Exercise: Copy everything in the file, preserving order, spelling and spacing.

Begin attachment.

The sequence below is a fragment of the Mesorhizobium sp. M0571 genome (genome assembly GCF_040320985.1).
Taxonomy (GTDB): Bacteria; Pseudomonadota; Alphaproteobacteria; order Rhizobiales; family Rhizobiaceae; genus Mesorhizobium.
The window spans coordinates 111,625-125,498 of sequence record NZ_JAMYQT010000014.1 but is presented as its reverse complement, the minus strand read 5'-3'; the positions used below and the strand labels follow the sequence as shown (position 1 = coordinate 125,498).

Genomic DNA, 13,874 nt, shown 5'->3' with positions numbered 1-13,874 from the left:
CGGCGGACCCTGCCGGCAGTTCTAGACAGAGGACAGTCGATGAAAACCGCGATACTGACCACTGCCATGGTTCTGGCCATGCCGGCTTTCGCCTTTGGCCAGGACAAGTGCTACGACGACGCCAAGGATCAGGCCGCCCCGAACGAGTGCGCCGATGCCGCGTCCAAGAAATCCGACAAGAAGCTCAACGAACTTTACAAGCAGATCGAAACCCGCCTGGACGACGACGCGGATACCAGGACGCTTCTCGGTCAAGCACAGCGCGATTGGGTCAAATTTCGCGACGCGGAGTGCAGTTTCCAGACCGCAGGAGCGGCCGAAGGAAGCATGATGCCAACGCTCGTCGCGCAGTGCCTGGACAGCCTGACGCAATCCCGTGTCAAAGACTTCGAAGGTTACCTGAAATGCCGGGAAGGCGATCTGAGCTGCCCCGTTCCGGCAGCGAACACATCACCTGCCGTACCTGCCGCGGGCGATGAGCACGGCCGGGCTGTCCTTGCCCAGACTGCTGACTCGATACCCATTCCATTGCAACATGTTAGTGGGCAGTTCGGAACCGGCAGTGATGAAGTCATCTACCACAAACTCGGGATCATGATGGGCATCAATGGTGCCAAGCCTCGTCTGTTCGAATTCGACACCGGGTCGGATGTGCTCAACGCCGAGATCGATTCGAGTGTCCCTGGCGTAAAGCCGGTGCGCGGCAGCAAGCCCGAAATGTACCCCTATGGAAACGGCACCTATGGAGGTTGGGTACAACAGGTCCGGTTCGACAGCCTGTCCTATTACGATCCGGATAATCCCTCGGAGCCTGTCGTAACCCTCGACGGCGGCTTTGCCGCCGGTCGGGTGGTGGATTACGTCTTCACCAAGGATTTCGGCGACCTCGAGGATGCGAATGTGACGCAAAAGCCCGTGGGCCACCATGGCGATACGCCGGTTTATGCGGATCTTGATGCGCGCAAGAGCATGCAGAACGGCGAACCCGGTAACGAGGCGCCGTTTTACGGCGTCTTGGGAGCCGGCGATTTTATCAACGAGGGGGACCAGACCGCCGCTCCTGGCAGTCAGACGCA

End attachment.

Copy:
The sequence below is a fragment of the Mesorhizobium sp. M0571 genome (genome assembly GCF_040320985.1).
Taxonomy (GTDB): Bacteria; Pseudomonadota; Alphaproteobacteria; order Rhizobiales; family Rhizobiaceae; genus Mesorhizobium.
The window spans coordinates 111,625-125,498 of sequence record NZ_JAMYQT010000014.1 but is presented as its reverse complement, the minus strand read 5'-3'; the positions used below and the strand labels follow the sequence as shown (position 1 = coordinate 125,498).

Genomic DNA, 13,874 nt, shown 5'->3' with positions numbered 1-13,874 from the left:
CGGCGGACCCTGCCGGCAGTTCTAGACAGAGGACAGTCGATGAAAACCGCGATACTGACCACTGCCATGGTTCTGGCCATGCCGGCTTTCGCCTTTGGCCAGGACAAGTGCTACGACGACGCCAAGGATCAGGCCGCCCCGAACGAGTGCGCCGATGCCGCGTCCAAGAAATCCGACAAGAAGCTCAACGAACTTTACAAGCAGATCGAAACCCGCCTGGACGACGACGCGGATACCAGGACGCTTCTCGGTCAAGCACAGCGCGATTGGGTCAAATTTCGCGACGCGGAGTGCAGTTTCCAGACCGCAGGAGCGGCCGAAGGAAGCATGATGCCAACGCTCGTCGCGCAGTGCCTGGACAGCCTGACGCAATCCCGTGTCAAAGACTTCGAAGGTTACCTGAAATGCCGGGAAGGCGATCTGAGCTGCCCCGTTCCGGCAGCGAACACATCACCTGCCGTACCTGCCGCGGGCGATGAGCACGGCCGGGCTGTCCTTGCCCAGACTGCTGACTCGATACCCATTCCATTGCAACATGTTAGTGGGCAGTTCGGAACCGGCAGTGATGAAGTCATCTACCACAAACTCGGGATCATGATGGGCATCAATGGTGCCAAGCCTCGTCTGTTCGAATTCGACACCGGGTCGGATGTGCTCAACGCCGAGATCGATTCGAGTGTCCCTGGCGTAAAGCCGGTGCGCGGCAGCAAGCCCGAAATGTACCCCTATGGAAACGGCACCTATGGAGGTTGGGTACAACAGGTCCGGTTCGACAGCCTGTCCTATTACGATCCGGATAATCCCTCGGAGCCTGTCGTAACCCTCGACGGCGGCTTTGCCGCCGGTCGGGTGGTGGATTACGTCTTCACCAAGGATTTCGGCGACCTCGAGGATGCGAATGTGACGCAAAAGCCCGTGGGCCACCATGGCGATACGCCGGTTTATGCGGATCTTGATGCGCGCAAGAGCATGCAGAACGGCGAACCCGGTAACGAGGCGCCGTTTTACGGCGTCTTGGGAGCCGGCGATTTTATCAACGAGGGGGACCAGACCGCCGCTCCTGGCAGTCAGACGCA